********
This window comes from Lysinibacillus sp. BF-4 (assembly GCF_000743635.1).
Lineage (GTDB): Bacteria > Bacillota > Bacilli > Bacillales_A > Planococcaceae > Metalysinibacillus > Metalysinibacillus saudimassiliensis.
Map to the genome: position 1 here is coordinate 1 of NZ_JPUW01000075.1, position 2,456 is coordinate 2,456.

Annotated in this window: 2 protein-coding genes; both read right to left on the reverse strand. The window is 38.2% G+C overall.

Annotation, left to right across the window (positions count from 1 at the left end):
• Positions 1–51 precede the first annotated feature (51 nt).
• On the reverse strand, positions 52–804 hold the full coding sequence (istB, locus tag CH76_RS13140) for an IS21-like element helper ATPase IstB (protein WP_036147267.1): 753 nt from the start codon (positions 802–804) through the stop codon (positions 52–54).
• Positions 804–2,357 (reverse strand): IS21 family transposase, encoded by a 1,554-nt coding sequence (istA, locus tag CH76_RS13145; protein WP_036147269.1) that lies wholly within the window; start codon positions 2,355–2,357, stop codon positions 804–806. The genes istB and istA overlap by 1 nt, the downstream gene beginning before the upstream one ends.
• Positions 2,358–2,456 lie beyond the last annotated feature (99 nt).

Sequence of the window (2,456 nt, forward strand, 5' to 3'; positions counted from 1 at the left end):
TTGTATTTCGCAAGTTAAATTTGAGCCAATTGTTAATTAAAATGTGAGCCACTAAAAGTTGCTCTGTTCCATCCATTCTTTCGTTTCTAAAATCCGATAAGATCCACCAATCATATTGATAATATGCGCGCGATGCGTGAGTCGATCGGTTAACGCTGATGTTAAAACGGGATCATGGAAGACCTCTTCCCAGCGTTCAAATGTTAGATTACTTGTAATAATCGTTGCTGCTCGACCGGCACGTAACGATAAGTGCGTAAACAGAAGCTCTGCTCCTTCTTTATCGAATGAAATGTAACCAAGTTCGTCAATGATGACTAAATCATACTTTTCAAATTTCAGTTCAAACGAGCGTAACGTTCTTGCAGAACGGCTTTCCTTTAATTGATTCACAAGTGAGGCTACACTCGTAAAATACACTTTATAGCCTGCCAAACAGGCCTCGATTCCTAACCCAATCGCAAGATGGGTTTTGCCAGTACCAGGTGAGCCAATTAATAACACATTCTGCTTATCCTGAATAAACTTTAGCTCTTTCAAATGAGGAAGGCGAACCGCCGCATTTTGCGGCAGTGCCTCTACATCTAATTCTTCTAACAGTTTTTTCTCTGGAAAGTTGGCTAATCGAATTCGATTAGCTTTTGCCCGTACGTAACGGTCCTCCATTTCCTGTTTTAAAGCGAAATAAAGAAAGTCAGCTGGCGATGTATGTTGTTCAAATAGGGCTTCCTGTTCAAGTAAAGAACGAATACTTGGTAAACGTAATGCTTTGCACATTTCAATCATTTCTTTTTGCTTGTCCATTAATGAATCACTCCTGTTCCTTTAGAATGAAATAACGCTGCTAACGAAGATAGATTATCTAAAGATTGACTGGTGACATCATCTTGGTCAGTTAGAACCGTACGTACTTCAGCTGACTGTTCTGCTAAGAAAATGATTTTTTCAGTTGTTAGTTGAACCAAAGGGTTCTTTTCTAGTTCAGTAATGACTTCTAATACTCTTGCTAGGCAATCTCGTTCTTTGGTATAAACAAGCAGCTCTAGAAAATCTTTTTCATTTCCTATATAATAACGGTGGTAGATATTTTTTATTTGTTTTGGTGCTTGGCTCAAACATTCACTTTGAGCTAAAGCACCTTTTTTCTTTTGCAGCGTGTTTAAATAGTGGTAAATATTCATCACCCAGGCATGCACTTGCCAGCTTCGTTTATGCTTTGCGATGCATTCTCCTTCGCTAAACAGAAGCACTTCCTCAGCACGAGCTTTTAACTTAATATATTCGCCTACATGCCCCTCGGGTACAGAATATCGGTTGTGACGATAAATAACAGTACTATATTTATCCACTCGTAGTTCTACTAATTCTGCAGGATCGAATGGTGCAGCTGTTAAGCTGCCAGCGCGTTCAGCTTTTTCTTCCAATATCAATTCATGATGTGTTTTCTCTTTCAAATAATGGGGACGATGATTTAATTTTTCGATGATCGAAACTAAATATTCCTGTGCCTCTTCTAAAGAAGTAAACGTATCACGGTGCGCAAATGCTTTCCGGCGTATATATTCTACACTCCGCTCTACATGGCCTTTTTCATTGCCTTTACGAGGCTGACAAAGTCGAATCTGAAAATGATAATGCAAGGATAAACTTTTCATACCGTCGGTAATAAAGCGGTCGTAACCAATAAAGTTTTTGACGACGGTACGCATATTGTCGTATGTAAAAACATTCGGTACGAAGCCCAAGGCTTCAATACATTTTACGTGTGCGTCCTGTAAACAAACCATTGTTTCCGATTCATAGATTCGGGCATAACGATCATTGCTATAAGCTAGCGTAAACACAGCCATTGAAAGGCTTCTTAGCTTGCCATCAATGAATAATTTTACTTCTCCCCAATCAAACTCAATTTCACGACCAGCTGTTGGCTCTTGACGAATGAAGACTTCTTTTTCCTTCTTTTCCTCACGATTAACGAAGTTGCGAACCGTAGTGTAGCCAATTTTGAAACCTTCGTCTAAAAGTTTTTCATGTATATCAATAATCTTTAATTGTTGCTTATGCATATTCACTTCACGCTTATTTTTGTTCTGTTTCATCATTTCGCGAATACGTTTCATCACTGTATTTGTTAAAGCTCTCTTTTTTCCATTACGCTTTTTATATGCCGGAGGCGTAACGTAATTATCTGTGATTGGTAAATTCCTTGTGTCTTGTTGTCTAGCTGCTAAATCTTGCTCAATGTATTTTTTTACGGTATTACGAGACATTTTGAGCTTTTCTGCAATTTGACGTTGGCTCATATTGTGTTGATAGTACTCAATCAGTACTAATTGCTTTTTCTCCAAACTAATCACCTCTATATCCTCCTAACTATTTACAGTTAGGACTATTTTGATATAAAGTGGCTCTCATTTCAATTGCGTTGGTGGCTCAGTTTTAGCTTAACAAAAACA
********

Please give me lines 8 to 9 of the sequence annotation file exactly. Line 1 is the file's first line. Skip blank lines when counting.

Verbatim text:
• Positions 804–2,357 (reverse strand): IS21 family transposase, encoded by a 1,554-nt coding sequence (istA, locus tag CH76_RS13145; protein WP_036147269.1) that lies wholly within the window; start codon positions 2,355–2,357, stop codon positions 804–806. The genes istB and istA overlap by 1 nt, the downstream gene beginning before the upstream one ends.
• Positions 2,358–2,456 lie beyond the last annotated feature (99 nt).